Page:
It’s taken me almost a year to put this story together, to put into words one of the most profound experiences of my life and also one of the most personal. I’ve started writing and re-writing it a hundred times, unsure of the details to include or keep private and unsure of how to tell a story with a million parts and details without writing a whole book. From preparing for a home birth, to confronting previous birth trauma and then experiencing profound joy, giving birth at home was, and is, one of the most significant moments of my life. In sharing my birth story(s) I hope to inspire other women to consider home birth if they want to but more importantly I hope to inspire people to talk about birth with a more open dialogue. To talk about the good and the bad. To talk about all the choices and options and to help women believe in themselves and their bodies and to rid themselves of doubt, worry and feelings of failure.
In March 2016, Jasmine, my first daughter, was born in a fairly straightforward hospital birth. I spent the vast majority of time calmly labouring at home, arriving at the hospital to give birth less than 2 whirlwind hours later. In many ways, it was the birth I had wanted and planned, natural and un-medicated and ultimately, the birth that made me a Mother. The experience though, however transformative and “low risk” still left me feeling somewhat shaken, and my healing, both physically and emotionally, took many months. I remember spending many moments during those first few weeks, amongst the joy and celebrations, feeling shock, pain and sadness and that somehow, I hadn’t actually had the birth I’d wanted at all.
If you’re squeamish, feel free to skip this bit! Following Jasmine’s birth I required internal stitches following a 2nd degree tear, which although is really common (over 80% of first births), was also my biggest fear and meant that I was taken away from newborn Jasmine for over an hour to be “stitched up,” which was far more traumatic for me than the birth itself. (I used double the amount of gas and air!) My post-partum recovery was hard and I wasn’t prepared for it. I felt an overwhelming sense of sadness and failure when I re-told my birth story (which of course I now curse myself for in hindsight) and to be honest, I felt jealous and envious when I heard stories of women who had experienced water births or who hadn’t had stitches. Now, I can see that those feelings were there because I hadn’t processed or understood my own story, let alone realised how amazing it truly all was! Jasmine’s birth sparked my interest in reading about other women’s birth stories, birth trauma and birth culture around the world.
When we found out we were expecting Summer (although of course we didn’t know it was her at the time) I almost immediately started making plans for a home birth and I knew it was something that I wanted to make a reality, if at all possible. My community midwives were really supportive from the start and the idea, although misunderstood by some, felt like exactly the right thing for me (and Ben!) I researched the various logistics involved with doing it at home, ordered a birthing pool, joined some hugely helpful Facebook groups and started listening to Home-birth podcasts. I wanted all the knowledge I could get and really dedicated time to reading and preparing, something I didn’t do much of before having Jasmine. (For her, I adopted a more “go with the flow” approach!) Most importantly I created a space in my mind that was overwhelmingly positive about home birth. It’s safe to say I was vehemently determined but of course I always kept in mind the unpredictability and risks that childbirth can (but doesn’t always) bring.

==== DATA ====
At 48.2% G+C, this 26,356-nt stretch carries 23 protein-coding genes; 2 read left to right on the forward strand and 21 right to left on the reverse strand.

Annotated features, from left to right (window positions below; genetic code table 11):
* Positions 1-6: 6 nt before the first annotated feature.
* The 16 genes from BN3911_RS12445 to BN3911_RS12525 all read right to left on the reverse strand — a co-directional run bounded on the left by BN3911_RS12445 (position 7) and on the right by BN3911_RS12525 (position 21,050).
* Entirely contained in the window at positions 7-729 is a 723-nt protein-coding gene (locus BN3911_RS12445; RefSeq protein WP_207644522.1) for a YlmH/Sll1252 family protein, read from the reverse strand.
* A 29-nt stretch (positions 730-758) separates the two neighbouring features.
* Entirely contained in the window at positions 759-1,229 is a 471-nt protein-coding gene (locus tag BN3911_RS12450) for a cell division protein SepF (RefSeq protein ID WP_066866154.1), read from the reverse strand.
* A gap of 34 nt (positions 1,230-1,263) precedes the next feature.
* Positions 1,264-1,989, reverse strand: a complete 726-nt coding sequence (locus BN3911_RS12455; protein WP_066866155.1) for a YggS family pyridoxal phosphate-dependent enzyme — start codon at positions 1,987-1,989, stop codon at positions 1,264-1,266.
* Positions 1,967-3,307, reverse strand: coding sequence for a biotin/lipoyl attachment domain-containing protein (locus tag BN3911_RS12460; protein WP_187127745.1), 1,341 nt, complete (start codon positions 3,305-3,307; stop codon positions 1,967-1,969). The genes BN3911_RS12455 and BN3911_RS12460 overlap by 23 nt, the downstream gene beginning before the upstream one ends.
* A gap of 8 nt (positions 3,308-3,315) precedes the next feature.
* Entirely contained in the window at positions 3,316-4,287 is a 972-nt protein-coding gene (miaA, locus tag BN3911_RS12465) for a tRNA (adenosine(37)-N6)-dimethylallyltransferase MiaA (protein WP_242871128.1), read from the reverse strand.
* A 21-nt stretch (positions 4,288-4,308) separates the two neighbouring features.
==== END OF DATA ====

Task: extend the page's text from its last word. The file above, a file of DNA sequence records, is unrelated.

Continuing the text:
A big step in the preparations for home-birth was booking a “birth after-thoughts” appointment at our local hospital during which Ben and I met with a senior midwife to go through the details of Jasmine’s birth. I was able to ask questions and find out so many things I hadn’t known at the time, like why I hadn’t been able to have a birthing pool. I was able to cry (and cry and cry) and release 2 years worth of built up emotion related to my first birth. The midwife not only helped me to come to terms with Jasmine’s birth story but also knew just from speaking to me that I was a “home birther.” She knew it before I even said it was what I wanted! I left that appointment feeling understood, empowered and at for the first time, at ease. If you have any degree of birth trauma be it from an emergency delivery to the most straightforward delivery, I strongly urge you to talk it through with a professional. You deserve to free yourself of negative associations and own your birth story without shame, fear or feelings of failure.
Preparing for a home-birth was also a big exercise in regularly practising mindfulness, meditation and visualisation. I was mindful about what birth stories I listened to and mindful of not letting people’s concerns or worries invade my space. I spent hours visualising the birth I wanted, imagining it playing out step by step, building a clear picture in my mind of what I wanted, from the atmosphere in the home to the guidance I wanted from my birth partners to all the things I didn’t want as well. I made a set of positive affirmations which I stuck around the house and I spoke to women whose own experiences or words of encouragement made me feel uplifted and strong. I downloaded hypnobirthing tracks onto my phone and listened to them in the shower, as I drifted off to sleep and as and when I needed to. I was determined, focused, positive and most importantly, I believed in myself and my ability to birth safely in the comfort of my own home.
Part 2 – Giving birth at home – coming next!